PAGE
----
Ukraine breaks with Russia as it marks WWII anniversary amid fighting
A new symbol, date and even name: Ukraine is distancing itself from Russia as it marks 70 years since victory over Nazi Germany in World War II while locked in a brutal conflict with pro-Moscow rebels.world Updated: May 08, 2015 16:37 IST
A new symbol, date and even name: Ukraine is distancing itself from Russia as it marks 70 years since victory over Nazi Germany in World War II while locked in a brutal conflict with pro-Moscow rebels.
For the first time the ex-Soviet country that lost millions of soldiers and civilians in fighting on both sides of the frontline during the war will mark May 8 -- a date celebrated across much of Europe -- as a "Day of Memory and Reconciliation".
The traditional Soviet-era holiday May 9 remains Victory Day commemorating the Nazi defeat but, unlike in Russia, where a grandiose military parade will be held on Red Square, Kiev is planning a low key "March of Peace" by Ukrainian and European army bands.
Military cadets will also take an oath in front of Ukraine's pro-Western President Petro Poroshenko at Kiev's World War II museum.
"The Ukrainian commemorations, unlike those in Russia, are intended not to show aggression and military might but to remember those who died," Ukraine's presidency said in a statement.
Taking a leaf from the pages of countries such as Britain, Ukraine has also introduced the poppy as the official symbol for the event -- pointedly eclipsing the orange and black Saint George's ribbon that is ubiquitous in Russia and among the separatists.
Even the name of the conflict has changed in official Ukrainian announcements from the "Great Patriotic War" introduced by Soviet authorities to the Second World War.
The shift -- that comes a quarter of a century after Ukraine gained independence from the USSR -- is down to the current crisis that has wrenched Kiev and its former Soviet master Moscow apart, following the toppling of a Kremlin-backed leader last year.
Since then Moscow has annexed Ukraine's Crimean peninsula and been accused of masterminding a bloody separatist conflict in the east that many in Kiev see as a defining battle against Russian expansionism.
"It is impossible to have a war with the Russians and wear the Saint George ribbons," a senior Ukrainian official told AFP on condition of anonymity.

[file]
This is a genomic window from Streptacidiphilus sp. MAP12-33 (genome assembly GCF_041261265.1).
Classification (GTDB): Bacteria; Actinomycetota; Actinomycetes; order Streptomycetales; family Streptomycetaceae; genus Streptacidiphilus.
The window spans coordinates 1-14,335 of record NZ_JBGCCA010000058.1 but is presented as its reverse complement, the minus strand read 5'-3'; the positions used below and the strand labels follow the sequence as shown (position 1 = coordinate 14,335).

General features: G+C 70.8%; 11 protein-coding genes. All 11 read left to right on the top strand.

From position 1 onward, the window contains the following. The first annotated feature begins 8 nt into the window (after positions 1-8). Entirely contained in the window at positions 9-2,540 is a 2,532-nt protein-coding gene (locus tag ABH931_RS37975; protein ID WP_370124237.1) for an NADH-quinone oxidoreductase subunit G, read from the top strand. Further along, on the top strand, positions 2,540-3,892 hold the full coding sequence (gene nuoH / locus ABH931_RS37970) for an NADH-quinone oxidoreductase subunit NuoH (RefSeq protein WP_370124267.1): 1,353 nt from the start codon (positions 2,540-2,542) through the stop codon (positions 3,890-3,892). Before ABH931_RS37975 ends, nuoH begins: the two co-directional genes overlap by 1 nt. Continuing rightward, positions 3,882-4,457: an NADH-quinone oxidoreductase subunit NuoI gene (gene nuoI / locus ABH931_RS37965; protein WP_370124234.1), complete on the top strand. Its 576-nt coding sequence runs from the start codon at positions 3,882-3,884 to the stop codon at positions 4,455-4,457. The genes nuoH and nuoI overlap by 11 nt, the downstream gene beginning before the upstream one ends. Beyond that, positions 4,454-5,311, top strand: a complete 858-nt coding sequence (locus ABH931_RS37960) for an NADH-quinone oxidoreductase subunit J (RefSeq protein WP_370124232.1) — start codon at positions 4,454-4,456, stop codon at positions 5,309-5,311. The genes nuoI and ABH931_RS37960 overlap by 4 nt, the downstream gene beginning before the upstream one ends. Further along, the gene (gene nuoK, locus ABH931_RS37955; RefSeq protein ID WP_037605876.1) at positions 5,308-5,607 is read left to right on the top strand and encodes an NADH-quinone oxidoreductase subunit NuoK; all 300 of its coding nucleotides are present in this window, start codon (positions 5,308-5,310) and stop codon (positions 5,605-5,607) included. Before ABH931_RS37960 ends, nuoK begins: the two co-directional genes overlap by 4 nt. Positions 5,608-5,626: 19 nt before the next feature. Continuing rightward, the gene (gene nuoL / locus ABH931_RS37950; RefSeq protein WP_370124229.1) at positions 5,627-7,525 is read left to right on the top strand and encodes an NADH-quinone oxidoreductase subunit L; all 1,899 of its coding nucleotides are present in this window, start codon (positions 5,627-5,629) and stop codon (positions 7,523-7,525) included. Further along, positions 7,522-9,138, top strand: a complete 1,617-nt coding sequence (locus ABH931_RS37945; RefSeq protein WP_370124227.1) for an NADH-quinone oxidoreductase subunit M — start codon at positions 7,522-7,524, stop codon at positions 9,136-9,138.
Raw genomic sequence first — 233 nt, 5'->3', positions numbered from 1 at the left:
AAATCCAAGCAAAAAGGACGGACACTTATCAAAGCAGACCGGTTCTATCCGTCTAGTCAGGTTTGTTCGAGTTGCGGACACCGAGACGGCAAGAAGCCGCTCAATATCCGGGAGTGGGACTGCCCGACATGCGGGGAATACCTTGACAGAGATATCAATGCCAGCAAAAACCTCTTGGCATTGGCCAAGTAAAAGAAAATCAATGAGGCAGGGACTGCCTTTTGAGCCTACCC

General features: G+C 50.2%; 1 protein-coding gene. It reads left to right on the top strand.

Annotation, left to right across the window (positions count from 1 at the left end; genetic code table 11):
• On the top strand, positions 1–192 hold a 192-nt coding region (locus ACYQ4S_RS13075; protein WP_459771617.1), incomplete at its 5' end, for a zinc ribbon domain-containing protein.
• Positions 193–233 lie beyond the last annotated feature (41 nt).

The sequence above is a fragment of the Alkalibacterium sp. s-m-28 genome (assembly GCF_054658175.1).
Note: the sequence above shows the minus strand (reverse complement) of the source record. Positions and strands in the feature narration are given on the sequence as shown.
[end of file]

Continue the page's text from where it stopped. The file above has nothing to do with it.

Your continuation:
The new approach to World War II is part of a broader reevaluation of Ukraine's Socialist heritage that saw Kiev last month adopt controversial legislation banning Soviet symbols.
The country is attempting "to cut the umbilical cord with the Communist past", the senior official said.
That move -- and any attempts to review the history of WWII -- has sparked anger in Russia, where the memory of the war is sacrosanct and used to whip up patriotic fervour.
In a stark show of the divisions, across the frontline in east Ukraine the pro-Russian rebels -- who often portray their fight as a continuation of the WWII battle against fascism -- will hold a military parade copying the celebrations in Moscow.
Controversial nationalists feted
One of the most controversial moves this year by Kiev is a decision to commemorate the role of Ukrainian nationalist fighters who fought against Soviet troops, alongside Nazi forces, and are accused of slaughtering Poles and Jews.
Considered heroes by many in western Ukraine, the fighters of the Ukrainian Insurgent Army (UPA) are reviled in Russia, where authorities have accused Kiev of "glorifying Nazi accomplices."
According to Kiev, some 7 million Ukrainians fought for the Soviet Red Army and on the side of the allies while some 250,000 sided with the Germans.
Ukraine's culture ministry has skirted crimes committed by the nationalists.
"Deprived of their state, Ukrainians were forced to fight for the interests of others and kill," the ministry said in late April.
Historians say the authorities in Kiev are trying to airbrush history by manipulating memories of the past to suit their current goals, albeit to a lesser extent than Russia.
"The government is using history as a tool," Yaroslav Grytsak, a prominent Ukrainian historian, told AFP.
"Nobody wants to talk about subjects that deal a blow to national pride, especially when there is a war going on," he said.
"Ukrainians won't be able to make proper sense of their historic memory until after the current conflict."